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Lebanese Hariri expected in France after Macron invitation

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Lebanese Hariri expected in France after Macron invitation

Lebanese Hariri expected in France after Macron invitation

Lebanese Prime Minister Saad Hariri may soon be able to clarify whether he really means to resign, after French President Emmanuel Macron on Wednesday invited him to France.

The surprise move came 11 days after Hariri announced his resignation from the Saudi capital Riyadh, and hours after Lebanon’s president, Michel Aoun, openly accused Saudi Arabia of holding him captive.

A source in the Elysee Palace said Hariri was expected in France “in the coming days,” adding that his family was also invited.

Hariri’s unexpected resignation has plunged Lebanon into political crisis.

The Sunni Muslim prime minister, a Saudi ally, said he feared for his life. He accused Iran and its Lebanese ally, the Shiite Hezbollah movement, of destabilizing his country and the Arab region.

The move was widely seen as reflecting the desire of Saudi Arabia’s powerful crown prince, Mohammed bin Salman, to put pressure on rival regional power Iran and its allies.

But with growing speculation that Hariri was no longer a free agent, it kicked off intense diplomatic activity amid concern for Lebanon’s hard-won and fragile political stability.

The country suffered a sectarian civil war between 1975 and 1990, and has feared that the conflict in neighbouring Syria could spark new trouble.

Hezbollah’s armed wing has taken a lead role backing Syrian President Bashar al-Assad, and Lebanon hosts about a million Syrian refugees.

 

The Elysee said the French invitation came after Macron spoke to Hariri and Mohammed bin Salman.

If Hariri is accompanied by his family members, who are currently in Saudi Arabia, it will further persuade the Lebanese that he is really free to speak his mind.

French Foreign Minister Jean-Yves Le Drian is currently in Saudi Arabia on a two-day trip, during which he was initially expected to meet Hariri.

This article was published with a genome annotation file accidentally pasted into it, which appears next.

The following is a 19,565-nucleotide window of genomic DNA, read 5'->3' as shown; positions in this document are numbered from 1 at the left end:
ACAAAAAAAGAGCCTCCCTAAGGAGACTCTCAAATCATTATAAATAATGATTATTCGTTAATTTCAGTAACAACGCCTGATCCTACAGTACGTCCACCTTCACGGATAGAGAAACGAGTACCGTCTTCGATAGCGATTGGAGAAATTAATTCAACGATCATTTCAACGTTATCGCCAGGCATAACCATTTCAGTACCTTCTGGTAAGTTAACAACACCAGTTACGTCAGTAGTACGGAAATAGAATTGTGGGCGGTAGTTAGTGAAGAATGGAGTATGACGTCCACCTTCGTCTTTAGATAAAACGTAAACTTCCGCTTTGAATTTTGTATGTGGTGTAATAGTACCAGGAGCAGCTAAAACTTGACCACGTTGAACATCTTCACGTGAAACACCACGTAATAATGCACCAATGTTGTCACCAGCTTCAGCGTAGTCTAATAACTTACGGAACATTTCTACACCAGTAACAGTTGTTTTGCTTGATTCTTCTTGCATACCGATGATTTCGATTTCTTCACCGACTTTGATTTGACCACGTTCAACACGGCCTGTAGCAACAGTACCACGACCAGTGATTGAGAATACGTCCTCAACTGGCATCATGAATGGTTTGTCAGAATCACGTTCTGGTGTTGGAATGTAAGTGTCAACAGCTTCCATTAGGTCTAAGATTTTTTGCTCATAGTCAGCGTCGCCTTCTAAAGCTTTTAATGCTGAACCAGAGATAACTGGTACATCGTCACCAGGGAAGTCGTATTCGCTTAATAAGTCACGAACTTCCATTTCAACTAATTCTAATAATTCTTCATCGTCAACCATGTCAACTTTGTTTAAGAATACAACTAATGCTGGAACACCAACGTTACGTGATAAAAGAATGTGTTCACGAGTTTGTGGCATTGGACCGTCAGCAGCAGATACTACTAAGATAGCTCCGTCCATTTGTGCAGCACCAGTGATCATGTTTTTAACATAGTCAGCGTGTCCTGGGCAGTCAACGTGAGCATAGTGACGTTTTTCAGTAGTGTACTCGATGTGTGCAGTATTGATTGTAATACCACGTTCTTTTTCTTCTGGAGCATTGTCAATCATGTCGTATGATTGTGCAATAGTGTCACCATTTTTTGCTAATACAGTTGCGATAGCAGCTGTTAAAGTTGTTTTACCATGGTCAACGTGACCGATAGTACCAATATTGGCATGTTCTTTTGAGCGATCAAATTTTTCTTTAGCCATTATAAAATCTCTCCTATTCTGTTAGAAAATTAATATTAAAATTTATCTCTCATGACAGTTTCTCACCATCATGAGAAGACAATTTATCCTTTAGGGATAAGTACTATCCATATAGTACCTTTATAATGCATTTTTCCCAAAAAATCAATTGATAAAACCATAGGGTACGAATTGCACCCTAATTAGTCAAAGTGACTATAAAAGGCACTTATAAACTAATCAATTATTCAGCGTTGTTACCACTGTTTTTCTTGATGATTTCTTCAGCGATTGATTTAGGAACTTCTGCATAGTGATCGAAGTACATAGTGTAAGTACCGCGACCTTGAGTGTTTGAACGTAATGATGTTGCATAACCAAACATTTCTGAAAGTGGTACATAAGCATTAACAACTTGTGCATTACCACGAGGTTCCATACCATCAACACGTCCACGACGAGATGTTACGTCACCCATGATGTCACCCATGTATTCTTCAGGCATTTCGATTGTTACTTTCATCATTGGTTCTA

France was the former colonial power in Lebanon and retains close links with the country.

Earlier on Wednesday, Aoun – a Hezbollah ally who had previously called for clarification and refused to accept Hariri’s resignation – outright accused Saudi Arabia of detaining him.

“We consider him to be held and detained, contrary to the Vienna Convention,” Aoun said in a tweet on the official Lebanese presidency account.

Aoun’s remarks came a day after Hariri wrote on Twitter that he was “fine” and would soon return home from Saudi Arabia, adding: “Let us calm down.”

In a Sunday television interview, Hariri had rejected the growing claims that he was being held by Riyadh and promised to return to Lebanon “very soon.”

Hariri hinted in the interview that he could go back on his resignation if Hezbollah stopped its involvement in regional conflicts.

Riyadh has dismissed speculation that Hariri was being held against his will as “preposterous.”

Saudi Arabia has long feared Iran’s intentions in the region.

Its concerns have increased since Iran-aligned Houthi rebels seized the capital of neighbouring Yemen in 2014 and since the 2015 deal over Iran’s nuclear programme, which led to the lifting of international sanctions.

Saudi Arabia is currently leading a military coalition against the Houthis, in a conflict that has seen large-scale civilian casualties in Yemen as well as rampant hunger and disease.

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